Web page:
The Hass Avocado Board in Mission Viejo formed a four-year partnership with the American Heart Association “to galvanize Americans to eat the recommended amounts of fruits and vegetables every day.”

The two organizations will collaborate on certification and development of recipes bearing the “Heart-Check,” a symbol placed on food products that “fit into the American Heart Association’s approach to a healthy lifestyle.”

The 25 recipes will include Avocado Bibimbap, a mixed rice dish; Kale Avocado Salad with Roasted Carrots; and Tomatillo Touchdown Guacamole, and will be part of “highly targeted food- and fitness-focused” campaigns.”

“Our desire to identify new and varied ways to incorporate avocados into everyday healthy eating patterns has always been about our overarching commitment and drive to build healthier lives,” said Hass Avocado Board Executive Director Emiliano Escobedo in a statement. “The produce industry has long been an important factor in adding color to consumers’ eating habits.”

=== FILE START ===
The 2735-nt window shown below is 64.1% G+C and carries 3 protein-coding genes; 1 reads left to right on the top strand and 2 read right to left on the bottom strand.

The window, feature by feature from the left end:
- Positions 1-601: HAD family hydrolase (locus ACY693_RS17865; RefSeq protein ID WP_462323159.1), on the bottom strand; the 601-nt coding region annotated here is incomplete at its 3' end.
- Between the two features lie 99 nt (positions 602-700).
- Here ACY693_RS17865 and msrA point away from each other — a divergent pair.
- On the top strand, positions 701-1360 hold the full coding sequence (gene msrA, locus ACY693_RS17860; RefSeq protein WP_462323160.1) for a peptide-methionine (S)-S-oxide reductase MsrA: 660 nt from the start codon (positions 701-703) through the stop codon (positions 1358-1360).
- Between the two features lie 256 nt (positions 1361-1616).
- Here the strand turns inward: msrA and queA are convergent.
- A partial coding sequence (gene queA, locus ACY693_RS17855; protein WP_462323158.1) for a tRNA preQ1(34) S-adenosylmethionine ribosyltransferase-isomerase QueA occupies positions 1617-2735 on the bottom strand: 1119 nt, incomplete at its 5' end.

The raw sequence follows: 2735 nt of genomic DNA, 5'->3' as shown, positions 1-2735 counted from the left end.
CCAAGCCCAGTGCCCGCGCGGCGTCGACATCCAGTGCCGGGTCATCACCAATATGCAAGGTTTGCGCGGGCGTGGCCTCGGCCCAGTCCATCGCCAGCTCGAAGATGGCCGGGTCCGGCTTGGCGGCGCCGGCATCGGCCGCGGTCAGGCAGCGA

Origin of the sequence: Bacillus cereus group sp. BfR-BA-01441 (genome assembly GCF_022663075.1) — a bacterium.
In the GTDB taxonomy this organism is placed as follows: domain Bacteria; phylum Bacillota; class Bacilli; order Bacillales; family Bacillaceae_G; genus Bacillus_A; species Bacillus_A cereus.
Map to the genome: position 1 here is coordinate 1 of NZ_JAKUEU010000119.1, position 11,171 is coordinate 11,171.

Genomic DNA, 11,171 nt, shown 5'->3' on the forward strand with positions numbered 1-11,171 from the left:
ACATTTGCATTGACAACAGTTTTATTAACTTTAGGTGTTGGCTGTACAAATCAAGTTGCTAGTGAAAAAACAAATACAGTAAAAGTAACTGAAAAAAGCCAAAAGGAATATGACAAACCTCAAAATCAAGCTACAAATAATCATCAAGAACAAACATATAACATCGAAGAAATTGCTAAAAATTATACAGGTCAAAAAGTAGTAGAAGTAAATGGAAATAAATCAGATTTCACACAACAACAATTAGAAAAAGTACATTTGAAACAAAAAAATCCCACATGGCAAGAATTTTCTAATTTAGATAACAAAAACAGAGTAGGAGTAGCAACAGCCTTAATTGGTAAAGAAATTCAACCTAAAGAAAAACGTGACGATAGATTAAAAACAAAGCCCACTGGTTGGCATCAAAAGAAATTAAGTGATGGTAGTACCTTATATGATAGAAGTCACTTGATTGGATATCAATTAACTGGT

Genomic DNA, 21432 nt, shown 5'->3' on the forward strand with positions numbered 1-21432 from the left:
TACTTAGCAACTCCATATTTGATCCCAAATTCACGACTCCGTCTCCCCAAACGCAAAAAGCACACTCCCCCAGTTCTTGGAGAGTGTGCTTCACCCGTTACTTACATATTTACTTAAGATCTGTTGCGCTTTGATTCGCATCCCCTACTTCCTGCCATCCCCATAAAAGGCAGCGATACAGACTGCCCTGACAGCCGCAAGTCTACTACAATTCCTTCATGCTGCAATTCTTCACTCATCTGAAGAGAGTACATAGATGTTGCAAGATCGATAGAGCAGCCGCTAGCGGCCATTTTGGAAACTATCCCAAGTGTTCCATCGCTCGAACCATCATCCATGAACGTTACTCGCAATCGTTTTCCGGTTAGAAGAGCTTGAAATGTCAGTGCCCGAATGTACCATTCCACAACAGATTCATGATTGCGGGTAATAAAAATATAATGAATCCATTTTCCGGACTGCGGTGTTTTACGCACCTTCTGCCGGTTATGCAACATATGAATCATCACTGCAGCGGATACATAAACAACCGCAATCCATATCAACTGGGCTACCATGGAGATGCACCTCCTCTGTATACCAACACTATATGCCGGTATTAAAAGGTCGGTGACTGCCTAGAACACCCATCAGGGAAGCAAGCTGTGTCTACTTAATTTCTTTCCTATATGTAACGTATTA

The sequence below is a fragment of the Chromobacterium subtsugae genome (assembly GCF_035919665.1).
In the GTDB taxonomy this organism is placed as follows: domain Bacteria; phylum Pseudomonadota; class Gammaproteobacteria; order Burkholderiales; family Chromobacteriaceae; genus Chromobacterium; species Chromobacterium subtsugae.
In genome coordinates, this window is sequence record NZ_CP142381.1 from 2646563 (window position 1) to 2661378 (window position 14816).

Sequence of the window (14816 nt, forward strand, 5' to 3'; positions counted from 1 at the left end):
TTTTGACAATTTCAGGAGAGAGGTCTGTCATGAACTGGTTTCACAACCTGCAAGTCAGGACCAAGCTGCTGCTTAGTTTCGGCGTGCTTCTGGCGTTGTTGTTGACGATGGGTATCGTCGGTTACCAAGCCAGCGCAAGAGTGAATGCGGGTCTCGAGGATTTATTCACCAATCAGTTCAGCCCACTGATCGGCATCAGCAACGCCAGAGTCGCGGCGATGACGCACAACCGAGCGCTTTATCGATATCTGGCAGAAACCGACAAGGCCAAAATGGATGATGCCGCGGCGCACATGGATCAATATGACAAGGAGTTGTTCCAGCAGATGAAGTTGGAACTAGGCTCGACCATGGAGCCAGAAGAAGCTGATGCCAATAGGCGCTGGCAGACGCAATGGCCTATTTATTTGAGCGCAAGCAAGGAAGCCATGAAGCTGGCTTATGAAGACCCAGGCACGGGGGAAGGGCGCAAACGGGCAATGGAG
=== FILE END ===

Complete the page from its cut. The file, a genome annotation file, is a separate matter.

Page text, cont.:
Escobedo said the alliance could “raise overall awareness of the important role all fruits and vegetables have in improving the quality of life for millions, and ultimately helping to save thousands of lives.”

The Hass Avocado Board—overseen by the U.S. Department of Agriculture—was set up in 2002 to promote the consumption of avocados. It collects an assessment from domestic Hass producers—all based in California, according to the group—and from about 150 importers around the U.S. The assessment comes to about 2.5 cents for each pound of fresh avocados sold on the market.

The board distributes 85% of the money to various associations representing growers’ and importers’ interests, including Irvine-based California Avocado Commission, the Mexican Hass Avocado Import Association, the Peruvian Avocado Commission and the Chilean Avocado Import Association.

The trade groups have to use the funds to market their avocados in the U.S. The board retains the remaining 15% of the assessment to promote the overall avocado industry, regardless of the fruit’s origin.